Let's Talk Tritium

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Have you heard of tritium? Tritium is a rare isotope of hydrogen, and the only radioactive form of this widespread natural element. The Canadian Nuclear Safety Commission (CNSC) regulates tritium releases into the environment to protect you and your community and wants to hear from you.

Worried about exposure to tritium?

Wondering about potential uses of tritium?

Send the CNSC your questions and its experts will answer them here.


Background on tritium

Cosmic rays produce tritium when they interact with gases in the upper atmosphere. In Canada, tritium is a by-product created by nuclear reactors and tritium processing facilities.

Tritium has several industrial uses, including glow-in-the-dark lighting, like in exit signs or airport runway lights, and as a biomedical tracer in research.

CNSC experts study the environmental behaviour and health effects of tritium in collaboration with national and international partners.

The CNSC recently updated its tritium resources to provide more information on this important isotope.

Let's Talk Tritium is now closed. Thank you to everyone who submitted questions.

Have you heard of tritium? Tritium is a rare isotope of hydrogen, and the only radioactive form of this widespread natural element. The Canadian Nuclear Safety Commission (CNSC) regulates tritium releases into the environment to protect you and your community and wants to hear from you.

Worried about exposure to tritium?

Wondering about potential uses of tritium?

Send the CNSC your questions and its experts will answer them here.


Background on tritium

Cosmic rays produce tritium when they interact with gases in the upper atmosphere. In Canada, tritium is a by-product created by nuclear reactors and tritium processing facilities.

Tritium has several industrial uses, including glow-in-the-dark lighting, like in exit signs or airport runway lights, and as a biomedical tracer in research.

CNSC experts study the environmental behaviour and health effects of tritium in collaboration with national and international partners.

The CNSC recently updated its tritium resources to provide more information on this important isotope.

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  • Sample Question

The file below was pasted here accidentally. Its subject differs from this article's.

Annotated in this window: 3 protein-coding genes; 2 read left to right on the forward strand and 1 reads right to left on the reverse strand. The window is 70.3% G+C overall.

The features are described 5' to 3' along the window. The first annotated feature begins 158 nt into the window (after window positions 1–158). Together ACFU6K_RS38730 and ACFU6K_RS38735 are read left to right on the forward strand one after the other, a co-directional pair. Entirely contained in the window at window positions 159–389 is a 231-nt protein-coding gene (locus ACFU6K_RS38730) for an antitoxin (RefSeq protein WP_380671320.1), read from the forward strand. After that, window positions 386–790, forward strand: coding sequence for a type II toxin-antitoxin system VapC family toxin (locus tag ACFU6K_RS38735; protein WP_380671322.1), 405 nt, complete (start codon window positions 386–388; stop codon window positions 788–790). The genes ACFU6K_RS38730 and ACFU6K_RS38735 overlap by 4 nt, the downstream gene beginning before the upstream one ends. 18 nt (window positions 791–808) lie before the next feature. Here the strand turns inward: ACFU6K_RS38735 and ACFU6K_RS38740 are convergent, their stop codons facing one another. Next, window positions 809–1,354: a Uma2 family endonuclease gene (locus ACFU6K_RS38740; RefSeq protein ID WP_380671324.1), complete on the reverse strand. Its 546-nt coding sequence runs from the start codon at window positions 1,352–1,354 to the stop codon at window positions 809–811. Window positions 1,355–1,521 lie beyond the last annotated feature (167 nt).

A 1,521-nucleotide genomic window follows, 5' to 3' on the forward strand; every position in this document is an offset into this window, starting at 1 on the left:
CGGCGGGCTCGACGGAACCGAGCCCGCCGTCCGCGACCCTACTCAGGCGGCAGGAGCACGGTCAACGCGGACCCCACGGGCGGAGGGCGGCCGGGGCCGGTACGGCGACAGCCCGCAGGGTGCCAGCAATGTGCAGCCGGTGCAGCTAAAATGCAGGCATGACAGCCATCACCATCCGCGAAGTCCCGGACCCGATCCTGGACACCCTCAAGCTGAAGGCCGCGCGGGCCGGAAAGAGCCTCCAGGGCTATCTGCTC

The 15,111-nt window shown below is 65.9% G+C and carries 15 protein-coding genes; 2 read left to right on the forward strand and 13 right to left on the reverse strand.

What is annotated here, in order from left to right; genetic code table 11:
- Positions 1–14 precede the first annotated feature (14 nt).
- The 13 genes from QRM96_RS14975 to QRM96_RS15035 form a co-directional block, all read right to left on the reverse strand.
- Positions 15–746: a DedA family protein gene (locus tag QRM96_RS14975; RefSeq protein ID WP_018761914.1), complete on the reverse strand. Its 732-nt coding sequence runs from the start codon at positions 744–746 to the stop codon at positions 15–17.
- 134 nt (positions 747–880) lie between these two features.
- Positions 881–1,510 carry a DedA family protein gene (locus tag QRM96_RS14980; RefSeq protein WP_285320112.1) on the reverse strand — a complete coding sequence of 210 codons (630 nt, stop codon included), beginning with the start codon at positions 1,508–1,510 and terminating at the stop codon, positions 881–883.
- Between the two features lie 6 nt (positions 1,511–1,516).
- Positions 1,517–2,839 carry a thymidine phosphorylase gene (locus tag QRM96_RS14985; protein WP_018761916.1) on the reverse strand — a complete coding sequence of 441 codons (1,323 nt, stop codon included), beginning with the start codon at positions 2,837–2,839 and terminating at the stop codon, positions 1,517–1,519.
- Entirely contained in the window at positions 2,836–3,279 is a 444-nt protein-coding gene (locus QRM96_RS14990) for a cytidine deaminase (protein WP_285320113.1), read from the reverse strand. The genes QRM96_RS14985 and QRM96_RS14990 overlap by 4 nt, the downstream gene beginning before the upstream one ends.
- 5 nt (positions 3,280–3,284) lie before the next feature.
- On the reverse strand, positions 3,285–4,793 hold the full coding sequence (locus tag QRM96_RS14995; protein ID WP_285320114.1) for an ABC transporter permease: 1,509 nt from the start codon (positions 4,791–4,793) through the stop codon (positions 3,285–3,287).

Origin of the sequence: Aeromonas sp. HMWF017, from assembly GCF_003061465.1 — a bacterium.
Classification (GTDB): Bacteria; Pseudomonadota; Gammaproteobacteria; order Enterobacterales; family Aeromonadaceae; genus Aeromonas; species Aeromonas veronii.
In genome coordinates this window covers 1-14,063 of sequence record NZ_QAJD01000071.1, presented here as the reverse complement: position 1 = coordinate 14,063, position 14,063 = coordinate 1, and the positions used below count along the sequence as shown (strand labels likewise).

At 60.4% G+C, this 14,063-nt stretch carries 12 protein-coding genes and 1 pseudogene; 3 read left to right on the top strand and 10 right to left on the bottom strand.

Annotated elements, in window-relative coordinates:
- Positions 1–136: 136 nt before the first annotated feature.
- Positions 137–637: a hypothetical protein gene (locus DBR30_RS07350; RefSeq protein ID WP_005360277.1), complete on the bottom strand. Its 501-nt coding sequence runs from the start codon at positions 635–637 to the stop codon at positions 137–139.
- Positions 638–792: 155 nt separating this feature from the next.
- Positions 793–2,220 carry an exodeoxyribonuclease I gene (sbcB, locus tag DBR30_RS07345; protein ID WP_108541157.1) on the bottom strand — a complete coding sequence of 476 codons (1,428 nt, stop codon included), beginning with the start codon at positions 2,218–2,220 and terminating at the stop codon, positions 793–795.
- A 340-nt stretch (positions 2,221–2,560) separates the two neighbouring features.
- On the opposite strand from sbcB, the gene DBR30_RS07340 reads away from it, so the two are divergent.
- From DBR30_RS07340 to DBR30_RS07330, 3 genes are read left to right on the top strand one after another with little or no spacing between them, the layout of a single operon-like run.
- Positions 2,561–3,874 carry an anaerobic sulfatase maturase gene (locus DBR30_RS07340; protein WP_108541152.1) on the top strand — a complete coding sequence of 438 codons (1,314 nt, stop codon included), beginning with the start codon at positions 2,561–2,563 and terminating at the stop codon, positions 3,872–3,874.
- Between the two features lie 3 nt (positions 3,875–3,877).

16 days ago

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    As a mom living near Darlington, should I be concerned about tritium? Is tritium worse for my family’s health compared to other radiation?

    Answer: Thanks for your question. The CNSC actively monitors tritium intake levels across Canada and knows that Canadians are not at risk from current exposure levels. There is no demonstrated evidence of adverse health effects – this conclusion is based on biological experiments, observations of humans following accidental intakes of tritium, and routine surveillance of radiation workers at current exposure levels.

    Radiation doses from nuclear power plants to members of the public are extremely low – at least 100 to 1,000 times lower than natural background radiation and public dose limits. That’s true for the Darlington Nuclear Generating Station, and all other nuclear power plants in Canada. You can find more information about doses on the CNSC website.

    A radiation dose from tritium can be compared to a radiation dose from any other type of radiation, including radiation that occurs naturally in the environment or during medical procedures like X-rays.

    Exposure to tritium in Canada

    • Members of the public receive annual doses of radiation from tritium of 0.0001 to 0.013 millisieverts (mSv).
    • Near nuclear facilities, where tritium levels are slightly higher, the average annual dose to adults is about 0.0015 mSv.
    • These doses are well below what Canadian regulations allow, which is a dose limit of 1 mSv per year from nuclear activities (i.e., in addition to natural background and medical exposure).
    • The average Canadian is exposed to about 1.8 mSv from natural background radiation.

    I hope that this answers your question.

    Julie Burtt, Radiation and Health Sciences Officer, CNSC